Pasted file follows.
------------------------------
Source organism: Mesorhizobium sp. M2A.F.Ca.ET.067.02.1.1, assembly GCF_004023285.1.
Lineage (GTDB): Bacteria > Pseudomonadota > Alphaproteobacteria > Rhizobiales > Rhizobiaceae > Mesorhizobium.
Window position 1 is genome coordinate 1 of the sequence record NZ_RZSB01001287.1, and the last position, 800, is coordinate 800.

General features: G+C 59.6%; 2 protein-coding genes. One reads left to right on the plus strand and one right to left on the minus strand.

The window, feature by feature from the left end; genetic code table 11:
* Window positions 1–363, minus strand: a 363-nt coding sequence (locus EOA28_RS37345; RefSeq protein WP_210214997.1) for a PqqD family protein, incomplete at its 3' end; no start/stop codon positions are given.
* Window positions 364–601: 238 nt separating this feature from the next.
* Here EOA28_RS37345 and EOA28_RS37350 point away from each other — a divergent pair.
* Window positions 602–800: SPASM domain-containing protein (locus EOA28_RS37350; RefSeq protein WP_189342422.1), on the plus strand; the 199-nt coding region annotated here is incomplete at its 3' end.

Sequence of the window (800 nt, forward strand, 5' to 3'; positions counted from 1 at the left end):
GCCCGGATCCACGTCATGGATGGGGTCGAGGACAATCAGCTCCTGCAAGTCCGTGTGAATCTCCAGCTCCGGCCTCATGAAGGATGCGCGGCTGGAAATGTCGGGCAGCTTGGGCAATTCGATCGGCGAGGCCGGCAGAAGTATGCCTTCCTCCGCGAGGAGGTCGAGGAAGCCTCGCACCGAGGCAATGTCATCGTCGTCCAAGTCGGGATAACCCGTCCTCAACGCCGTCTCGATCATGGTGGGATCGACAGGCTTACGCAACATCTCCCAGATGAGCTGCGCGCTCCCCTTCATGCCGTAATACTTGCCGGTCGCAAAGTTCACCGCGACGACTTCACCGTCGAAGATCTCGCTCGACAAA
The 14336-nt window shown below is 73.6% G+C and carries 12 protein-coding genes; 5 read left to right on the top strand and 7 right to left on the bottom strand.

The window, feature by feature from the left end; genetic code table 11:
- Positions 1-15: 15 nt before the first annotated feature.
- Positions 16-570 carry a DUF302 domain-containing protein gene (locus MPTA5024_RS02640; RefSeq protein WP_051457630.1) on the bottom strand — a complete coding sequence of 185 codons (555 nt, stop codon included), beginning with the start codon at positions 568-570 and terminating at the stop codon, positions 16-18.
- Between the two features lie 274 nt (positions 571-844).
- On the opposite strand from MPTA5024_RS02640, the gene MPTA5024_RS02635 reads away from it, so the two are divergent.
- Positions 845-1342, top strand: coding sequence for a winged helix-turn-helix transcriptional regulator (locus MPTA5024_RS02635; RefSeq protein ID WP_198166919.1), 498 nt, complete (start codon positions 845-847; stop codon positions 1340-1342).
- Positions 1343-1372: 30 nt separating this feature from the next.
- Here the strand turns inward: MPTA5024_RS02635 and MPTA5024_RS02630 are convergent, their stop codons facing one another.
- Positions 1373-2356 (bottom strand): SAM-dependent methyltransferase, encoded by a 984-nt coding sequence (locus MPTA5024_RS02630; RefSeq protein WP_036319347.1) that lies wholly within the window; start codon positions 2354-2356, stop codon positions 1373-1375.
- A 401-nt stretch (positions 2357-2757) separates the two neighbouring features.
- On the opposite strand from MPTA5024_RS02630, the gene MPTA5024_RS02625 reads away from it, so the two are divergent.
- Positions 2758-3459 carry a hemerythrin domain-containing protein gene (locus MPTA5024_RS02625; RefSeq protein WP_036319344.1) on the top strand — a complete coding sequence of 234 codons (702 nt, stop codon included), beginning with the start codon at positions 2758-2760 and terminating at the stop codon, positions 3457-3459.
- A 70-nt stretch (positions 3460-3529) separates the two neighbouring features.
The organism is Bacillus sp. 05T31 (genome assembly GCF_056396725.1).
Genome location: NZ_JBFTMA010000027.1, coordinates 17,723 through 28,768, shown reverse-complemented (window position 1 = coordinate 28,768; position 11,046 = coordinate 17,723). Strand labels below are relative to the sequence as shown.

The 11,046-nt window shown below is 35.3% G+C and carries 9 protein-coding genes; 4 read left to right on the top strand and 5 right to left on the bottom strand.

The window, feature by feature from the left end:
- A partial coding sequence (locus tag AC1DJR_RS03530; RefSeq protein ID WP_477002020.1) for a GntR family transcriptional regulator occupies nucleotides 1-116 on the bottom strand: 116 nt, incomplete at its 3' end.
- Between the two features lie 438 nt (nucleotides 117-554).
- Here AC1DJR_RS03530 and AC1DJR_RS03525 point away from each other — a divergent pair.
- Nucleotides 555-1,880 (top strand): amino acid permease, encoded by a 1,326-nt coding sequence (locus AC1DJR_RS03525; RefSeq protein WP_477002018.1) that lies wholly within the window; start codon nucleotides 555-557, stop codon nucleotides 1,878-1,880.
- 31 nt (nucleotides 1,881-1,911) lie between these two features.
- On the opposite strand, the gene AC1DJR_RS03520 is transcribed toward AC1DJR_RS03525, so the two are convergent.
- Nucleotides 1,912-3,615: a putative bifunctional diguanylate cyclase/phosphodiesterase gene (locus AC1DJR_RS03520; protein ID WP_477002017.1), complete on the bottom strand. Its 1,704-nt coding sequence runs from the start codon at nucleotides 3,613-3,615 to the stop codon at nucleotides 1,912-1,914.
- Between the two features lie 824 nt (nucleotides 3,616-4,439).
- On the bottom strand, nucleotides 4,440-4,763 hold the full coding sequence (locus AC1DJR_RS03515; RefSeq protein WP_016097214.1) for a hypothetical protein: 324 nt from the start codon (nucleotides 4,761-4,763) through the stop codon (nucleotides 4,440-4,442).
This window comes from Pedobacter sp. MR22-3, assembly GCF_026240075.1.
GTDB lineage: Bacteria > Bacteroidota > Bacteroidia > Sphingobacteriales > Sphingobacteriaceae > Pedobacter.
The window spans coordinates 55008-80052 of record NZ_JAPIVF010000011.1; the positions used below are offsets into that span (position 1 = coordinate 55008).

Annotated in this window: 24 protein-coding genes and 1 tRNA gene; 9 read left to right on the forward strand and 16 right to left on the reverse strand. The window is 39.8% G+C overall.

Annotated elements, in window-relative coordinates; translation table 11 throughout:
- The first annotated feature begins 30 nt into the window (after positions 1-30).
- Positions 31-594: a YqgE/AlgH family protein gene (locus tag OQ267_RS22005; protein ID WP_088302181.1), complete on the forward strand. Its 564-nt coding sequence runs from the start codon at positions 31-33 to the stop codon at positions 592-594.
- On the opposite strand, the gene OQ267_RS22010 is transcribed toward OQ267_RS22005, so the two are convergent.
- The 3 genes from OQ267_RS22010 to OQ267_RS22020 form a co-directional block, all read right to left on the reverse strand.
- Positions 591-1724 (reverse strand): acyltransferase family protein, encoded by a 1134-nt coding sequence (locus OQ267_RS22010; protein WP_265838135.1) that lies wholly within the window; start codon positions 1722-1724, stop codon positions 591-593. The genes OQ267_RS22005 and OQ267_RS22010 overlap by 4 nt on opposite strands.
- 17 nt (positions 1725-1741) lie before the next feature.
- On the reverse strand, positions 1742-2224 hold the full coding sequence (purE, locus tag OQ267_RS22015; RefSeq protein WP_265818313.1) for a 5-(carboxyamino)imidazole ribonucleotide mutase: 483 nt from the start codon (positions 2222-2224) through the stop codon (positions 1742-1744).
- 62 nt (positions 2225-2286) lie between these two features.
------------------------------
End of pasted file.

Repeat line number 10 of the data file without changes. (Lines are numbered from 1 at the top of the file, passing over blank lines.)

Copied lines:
Sequence of the window (800 nt, forward strand, 5' to 3'; positions counted from 1 at the left end):